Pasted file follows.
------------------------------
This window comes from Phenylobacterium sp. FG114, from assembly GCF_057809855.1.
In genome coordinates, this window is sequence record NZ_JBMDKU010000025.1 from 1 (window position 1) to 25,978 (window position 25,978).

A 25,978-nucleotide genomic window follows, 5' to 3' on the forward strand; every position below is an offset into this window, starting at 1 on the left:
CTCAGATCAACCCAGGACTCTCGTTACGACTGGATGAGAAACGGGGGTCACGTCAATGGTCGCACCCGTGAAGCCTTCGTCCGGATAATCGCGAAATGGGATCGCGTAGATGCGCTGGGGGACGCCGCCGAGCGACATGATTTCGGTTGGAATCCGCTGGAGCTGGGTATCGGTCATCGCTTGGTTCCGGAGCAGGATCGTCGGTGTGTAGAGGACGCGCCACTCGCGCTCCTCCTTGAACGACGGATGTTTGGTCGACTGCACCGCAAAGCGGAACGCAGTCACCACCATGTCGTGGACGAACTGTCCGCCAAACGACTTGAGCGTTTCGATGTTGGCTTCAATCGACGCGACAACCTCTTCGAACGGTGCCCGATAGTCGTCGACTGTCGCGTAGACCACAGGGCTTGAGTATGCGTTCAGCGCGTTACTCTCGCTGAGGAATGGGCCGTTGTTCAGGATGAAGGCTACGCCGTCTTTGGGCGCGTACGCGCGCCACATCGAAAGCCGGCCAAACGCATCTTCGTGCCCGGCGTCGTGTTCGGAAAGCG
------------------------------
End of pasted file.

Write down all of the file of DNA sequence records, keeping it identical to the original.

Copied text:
This window comes from Phenylobacterium sp. FG114, from assembly GCF_057809855.1.
In genome coordinates, this window is sequence record NZ_JBMDKU010000025.1 from 1 (window position 1) to 25,978 (window position 25,978).

A 25,978-nucleotide genomic window follows, 5' to 3' on the forward strand; every position below is an offset into this window, starting at 1 on the left:
CTCAGATCAACCCAGGACTCTCGTTACGACTGGATGAGAAACGGGGGTCACGTCAATGGTCGCACCCGTGAAGCCTTCGTCCGGATAATCGCGAAATGGGATCGCGTAGATGCGCTGGGGGACGCCGCCGAGCGACATGATTTCGGTTGGAATCCGCTGGAGCTGGGTATCGGTCATCGCTTGGTTCCGGAGCAGGATCGTCGGTGTGTAGAGGACGCGCCACTCGCGCTCCTCCTTGAACGACGGATGTTTGGTCGACTGCACCGCAAAGCGGAACGCAGTCACCACCATGTCGTGGACGAACTGTCCGCCAAACGACTTGAGCGTTTCGATGTTGGCTTCAATCGACGCGACAACCTCTTCGAACGGTGCCCGATAGTCGTCGACTGTCGCGTAGACCACAGGGCTTGAGTATGCGTTCAGCGCGTTACTCTCGCTGAGGAATGGGCCGTTGTTCAGGATGAAGGCTACGCCGTCTTTGGGCGCGTACGCGCGCCACATCGAAAGCCGGCCAAACGCATCTTCGTGCCCGGCGTCGTGTTCGGAAAGCG